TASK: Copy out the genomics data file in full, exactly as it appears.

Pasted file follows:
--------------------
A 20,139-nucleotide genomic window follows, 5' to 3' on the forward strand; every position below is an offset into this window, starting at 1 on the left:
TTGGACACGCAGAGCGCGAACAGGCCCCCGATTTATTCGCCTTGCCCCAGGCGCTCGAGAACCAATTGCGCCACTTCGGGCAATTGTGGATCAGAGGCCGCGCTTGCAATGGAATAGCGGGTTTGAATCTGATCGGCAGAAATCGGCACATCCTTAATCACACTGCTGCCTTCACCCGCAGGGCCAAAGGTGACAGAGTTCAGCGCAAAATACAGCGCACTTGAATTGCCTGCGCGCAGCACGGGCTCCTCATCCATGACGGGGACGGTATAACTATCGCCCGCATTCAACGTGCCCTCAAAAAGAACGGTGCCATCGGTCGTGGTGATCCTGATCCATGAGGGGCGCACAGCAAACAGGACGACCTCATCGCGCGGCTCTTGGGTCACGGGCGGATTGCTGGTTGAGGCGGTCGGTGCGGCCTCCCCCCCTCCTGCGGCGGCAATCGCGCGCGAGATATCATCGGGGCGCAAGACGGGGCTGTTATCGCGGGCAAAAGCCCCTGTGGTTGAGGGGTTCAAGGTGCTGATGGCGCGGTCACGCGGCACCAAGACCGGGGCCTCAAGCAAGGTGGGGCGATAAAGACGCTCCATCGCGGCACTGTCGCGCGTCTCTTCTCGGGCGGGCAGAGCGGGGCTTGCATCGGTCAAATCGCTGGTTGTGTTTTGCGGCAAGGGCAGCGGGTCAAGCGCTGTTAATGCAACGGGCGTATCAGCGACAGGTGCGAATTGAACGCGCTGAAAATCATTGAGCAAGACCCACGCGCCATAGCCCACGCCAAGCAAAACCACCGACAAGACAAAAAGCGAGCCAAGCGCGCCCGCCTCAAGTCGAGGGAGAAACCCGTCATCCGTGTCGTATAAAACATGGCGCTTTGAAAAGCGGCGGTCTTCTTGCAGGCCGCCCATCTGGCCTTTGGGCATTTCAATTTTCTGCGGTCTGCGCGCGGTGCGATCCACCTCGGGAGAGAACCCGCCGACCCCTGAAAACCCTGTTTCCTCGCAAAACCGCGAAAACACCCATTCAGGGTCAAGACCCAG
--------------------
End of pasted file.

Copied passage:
A 20,139-nucleotide genomic window follows, 5' to 3' on the forward strand; every position below is an offset into this window, starting at 1 on the left:
TTGGACACGCAGAGCGCGAACAGGCCCCCGATTTATTCGCCTTGCCCCAGGCGCTCGAGAACCAATTGCGCCACTTCGGGCAATTGTGGATCAGAGGCCGCGCTTGCAATGGAATAGCGGGTTTGAATCTGATCGGCAGAAATCGGCACATCCTTAATCACACTGCTGCCTTCACCCGCAGGGCCAAAGGTGACAGAGTTCAGCGCAAAATACAGCGCACTTGAATTGCCTGCGCGCAGCACGGGCTCCTCATCCATGACGGGGACGGTATAACTATCGCCCGCATTCAACGTGCCCTCAAAAAGAACGGTGCCATCGGTCGTGGTGATCCTGATCCATGAGGGGCGCACAGCAAACAGGACGACCTCATCGCGCGGCTCTTGGGTCACGGGCGGATTGCTGGTTGAGGCGGTCGGTGCGGCCTCCCCCCCTCCTGCGGCGGCAATCGCGCGCGAGATATCATCGGGGCGCAAGACGGGGCTGTTATCGCGGGCAAAAGCCCCTGTGGTTGAGGGGTTCAAGGTGCTGATGGCGCGGTCACGCGGCACCAAGACCGGGGCCTCAAGCAAGGTGGGGCGATAAAGACGCTCCATCGCGGCACTGTCGCGCGTCTCTTCTCGGGCGGGCAGAGCGGGGCTTGCATCGGTCAAATCGCTGGTTGTGTTTTGCGGCAAGGGCAGCGGGTCAAGCGCTGTTAATGCAACGGGCGTATCAGCGACAGGTGCGAATTGAACGCGCTGAAAATCATTGAGCAAGACCCACGCGCCATAGCCCACGCCAAGCAAAACCACCGACAAGACAAAAAGCGAGCCAAGCGCGCCCGCCTCAAGTCGAGGGAGAAACCCGTCATCCGTGTCGTATAAAACATGGCGCTTTGAAAAGCGGCGGTCTTCTTGCAGGCCGCCCATCTGGCCTTTGGGCATTTCAATTTTCTGCGGTCTGCGCGCGGTGCGATCCACCTCGGGAGAGAACCCGCCGACCCCTGAAAACCCTGTTTCCTCGCAAAACCGCGAAAACACCCATTCAGGGTCAAGACCCAG